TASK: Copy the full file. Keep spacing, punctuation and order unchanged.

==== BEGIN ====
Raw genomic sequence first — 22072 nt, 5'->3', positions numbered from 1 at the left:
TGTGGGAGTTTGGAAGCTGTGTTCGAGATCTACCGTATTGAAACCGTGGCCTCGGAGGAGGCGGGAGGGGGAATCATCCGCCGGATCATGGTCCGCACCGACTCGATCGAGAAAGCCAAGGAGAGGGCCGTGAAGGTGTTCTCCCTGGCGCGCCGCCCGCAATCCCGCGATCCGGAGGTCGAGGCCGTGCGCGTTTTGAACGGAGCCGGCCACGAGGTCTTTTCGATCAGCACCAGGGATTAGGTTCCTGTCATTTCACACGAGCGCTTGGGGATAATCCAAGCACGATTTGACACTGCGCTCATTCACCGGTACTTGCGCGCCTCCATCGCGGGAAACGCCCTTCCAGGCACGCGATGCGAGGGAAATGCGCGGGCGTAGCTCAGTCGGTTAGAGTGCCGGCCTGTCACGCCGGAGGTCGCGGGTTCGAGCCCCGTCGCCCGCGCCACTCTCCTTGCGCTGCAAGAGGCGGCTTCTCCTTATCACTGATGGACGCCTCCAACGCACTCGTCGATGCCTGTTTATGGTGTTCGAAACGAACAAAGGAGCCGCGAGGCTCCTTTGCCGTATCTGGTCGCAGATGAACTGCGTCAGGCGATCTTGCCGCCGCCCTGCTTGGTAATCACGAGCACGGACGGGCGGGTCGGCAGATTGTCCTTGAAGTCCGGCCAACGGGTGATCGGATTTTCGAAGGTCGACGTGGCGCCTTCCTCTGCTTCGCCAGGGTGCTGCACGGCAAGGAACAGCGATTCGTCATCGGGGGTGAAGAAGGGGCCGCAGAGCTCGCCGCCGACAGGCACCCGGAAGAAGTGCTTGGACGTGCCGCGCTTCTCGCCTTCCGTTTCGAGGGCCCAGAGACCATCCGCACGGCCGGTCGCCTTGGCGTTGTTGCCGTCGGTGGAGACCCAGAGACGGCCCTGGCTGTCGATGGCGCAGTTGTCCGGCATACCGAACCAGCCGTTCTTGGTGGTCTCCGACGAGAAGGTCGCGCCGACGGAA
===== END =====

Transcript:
Raw genomic sequence first — 22072 nt, 5'->3', positions numbered from 1 at the left:
TGTGGGAGTTTGGAAGCTGTGTTCGAGATCTACCGTATTGAAACCGTGGCCTCGGAGGAGGCGGGAGGGGGAATCATCCGCCGGATCATGGTCCGCACCGACTCGATCGAGAAAGCCAAGGAGAGGGCCGTGAAGGTGTTCTCCCTGGCGCGCCGCCCGCAATCCCGCGATCCGGAGGTCGAGGCCGTGCGCGTTTTGAACGGAGCCGGCCACGAGGTCTTTTCGATCAGCACCAGGGATTAGGTTCCTGTCATTTCACACGAGCGCTTGGGGATAATCCAAGCACGATTTGACACTGCGCTCATTCACCGGTACTTGCGCGCCTCCATCGCGGGAAACGCCCTTCCAGGCACGCGATGCGAGGGAAATGCGCGGGCGTAGCTCAGTCGGTTAGAGTGCCGGCCTGTCACGCCGGAGGTCGCGGGTTCGAGCCCCGTCGCCCGCGCCACTCTCCTTGCGCTGCAAGAGGCGGCTTCTCCTTATCACTGATGGACGCCTCCAACGCACTCGTCGATGCCTGTTTATGGTGTTCGAAACGAACAAAGGAGCCGCGAGGCTCCTTTGCCGTATCTGGTCGCAGATGAACTGCGTCAGGCGATCTTGCCGCCGCCCTGCTTGGTAATCACGAGCACGGACGGGCGGGTCGGCAGATTGTCCTTGAAGTCCGGCCAACGGGTGATCGGATTTTCGAAGGTCGACGTGGCGCCTTCCTCTGCTTCGCCAGGGTGCTGCACGGCAAGGAACAGCGATTCGTCATCGGGGGTGAAGAAGGGGCCGCAGAGCTCGCCGCCGACAGGCACCCGGAAGAAGTGCTTGGACGTGCCGCGCTTCTCGCCTTCCGTTTCGAGGGCCCAGAGACCATCCGCACGGCCGGTCGCCTTGGCGTTGTTGCCGTCGGTGGAGACCCAGAGACGGCCCTGGCTGTCGATGGCGCAGTTGTCCGGCATACCGAACCAGCCGTTCTTGGTGGTCTCCGACGAGAAGGTCGCGCCGACGGAA